Tuesday, November 15, 2011

Lenses in F#

Consider the following record types in F# :

type Car = { 
    Make: string 
    Model: string 
    Mileage: int 
}

type Editor = { 
    Name: string 
    Salary: int 
    Car: Car 
}

type Book = { 
    Name: string 
    Author: string 
    Editor: Editor 
}

Given a Book we can trivially retrieve its editor's car mileage:

let mileage = aBook.Editor.Car.Mileage

Setting the mileage is a bit more problematic though. If this were mutable, we could just do:

aBook.Editor.Car.Mileage <- 1000

But it's not, so we use F# copy-and-update syntax:

let book2 = { aBook with Editor = 
                { aBook.Editor with Car = 
                    { aBook.Editor.Car with Mileage = 1000 } } }

That's a lot of fun! Not. Can we make this prettier?

Or if we want to modify a property, for example add 1000 to the mileage, even with mutable properties we have to do:

aBook.Editor.Car.Mileage <- aBook.Editor.Car.Mileage + 1000

If this were C# we could just say:

aBook.Editor.Car.Mileage += 1000;

That's pretty convenient, so how can we implement something similar in F# with immutable records?

In summary, can we gain back some of the convenience of mutable properties?

The key is to make properties first-class values.

First we ask ourselves: what's a property getter? It's a function 'a -> 'b , where 'a is the record type and 'b is the property type.

A setter for a mutable property is a function 'b -> 'a -> unit . But we're interested in setters for immutable records. Such a setter is a function 'b -> 'a -> 'a , i.e. it takes the new value, the record, and returns the modified record.

So we have a pair of functions:

Get : 'a -> 'b

Set : 'b -> 'a -> 'a

Let's put them together in a record, which we'll call "Lens":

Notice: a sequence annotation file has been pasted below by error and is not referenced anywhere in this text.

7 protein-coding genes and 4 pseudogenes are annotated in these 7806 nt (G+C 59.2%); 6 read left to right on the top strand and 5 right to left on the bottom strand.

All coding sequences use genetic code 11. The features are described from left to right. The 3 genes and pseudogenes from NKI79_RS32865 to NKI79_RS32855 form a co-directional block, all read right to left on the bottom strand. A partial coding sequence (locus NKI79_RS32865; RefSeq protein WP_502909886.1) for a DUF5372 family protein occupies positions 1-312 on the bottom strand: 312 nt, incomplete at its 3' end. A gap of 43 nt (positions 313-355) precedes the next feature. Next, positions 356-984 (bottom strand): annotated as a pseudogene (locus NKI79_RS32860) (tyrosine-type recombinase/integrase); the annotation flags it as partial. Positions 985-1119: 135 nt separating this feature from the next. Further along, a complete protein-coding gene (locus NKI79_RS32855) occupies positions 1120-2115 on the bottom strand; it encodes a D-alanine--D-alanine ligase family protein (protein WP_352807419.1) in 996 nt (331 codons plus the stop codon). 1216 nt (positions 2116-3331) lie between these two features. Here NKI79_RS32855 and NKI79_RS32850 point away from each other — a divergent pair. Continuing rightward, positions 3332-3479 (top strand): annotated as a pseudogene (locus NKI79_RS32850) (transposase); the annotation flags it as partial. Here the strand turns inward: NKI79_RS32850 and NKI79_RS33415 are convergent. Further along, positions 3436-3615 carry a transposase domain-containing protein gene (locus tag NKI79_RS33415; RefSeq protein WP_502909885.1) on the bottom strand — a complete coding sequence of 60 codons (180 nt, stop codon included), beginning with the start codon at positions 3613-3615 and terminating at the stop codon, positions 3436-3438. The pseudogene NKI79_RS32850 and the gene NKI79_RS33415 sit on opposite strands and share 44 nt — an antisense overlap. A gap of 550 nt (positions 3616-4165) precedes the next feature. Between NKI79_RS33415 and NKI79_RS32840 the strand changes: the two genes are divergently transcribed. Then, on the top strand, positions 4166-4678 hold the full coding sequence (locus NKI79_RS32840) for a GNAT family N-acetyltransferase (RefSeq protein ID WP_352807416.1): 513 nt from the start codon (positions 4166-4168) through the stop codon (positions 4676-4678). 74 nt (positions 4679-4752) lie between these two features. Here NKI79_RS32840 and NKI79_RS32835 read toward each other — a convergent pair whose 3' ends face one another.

type Lens<'a,'b> = {
    Get: 'a -> 'b
    Set: 'b -> 'a -> 'a
}

Modeling a 'modify' operation on top of this is easy: you get the original value, modify it with some function, then set the modified value back:

with member l.Update f a = 
    let value = l.Get a 
    let newValue = f value 
    l.Set newValue a

Note that this Update is still purely functional.

Let's create some lenses for the record types we declared above:

type Car with
    static member mileage = 
        { Get = fun (c: Car) -> c.Mileage
          Set = fun v (x: Car) -> { x with Mileage = v } }

type Editor with
    static member car = 
        { Get = fun (x: Editor) -> x.Car 
          Set = fun v (x: Editor) -> { x with Car = v } }

type Book with
    static member editor = 
        { Get = fun (x: Book) -> x.Editor 
          Set = fun v (x: Book) -> { x with Editor = v } }

What we need now is a way to compose these lenses, so we can go from a book to a mileage and update it:

let inline (>>|) (l1: Lens<_,_>) (l2: Lens<_,_>) = 
    { Get = l1.Get >> l2.Get 
      Set = l2.Set >> l1.Update }

Lenses are closed under composition. That is, the sequential composition of any two lenses is a lens.

We can now create a lens that goes from a book instance to the mileage, by composing primitive lenses:

let bookEditorCarMileage = Book.editor >>| Editor.car >>| Car.mileage

let mileage = bookEditorCarMileage.Get aBook

let book2 = aBook |> bookEditorCarMileage.Set 1000

We can also implement (+=) generically for any lens focused on a type supporting (+) (e.g. int, float, decimal):

let inline (+=) (l: Lens<_,_>) v = l.Update ((+) v)

let book2 = aBook |> bookEditorCarMileage += 1000

Thanks to lenses we now have much of the convenience of the mutable properties, while at the same time making properties first-class composable objects and retaining purity.

Lenses and the State monad

It's also possible to lift lens operations to the State monad: this gives an even more imperative feel, while still retaining referential transparency. Here's an example (using FSharpx's State monad):

let promote =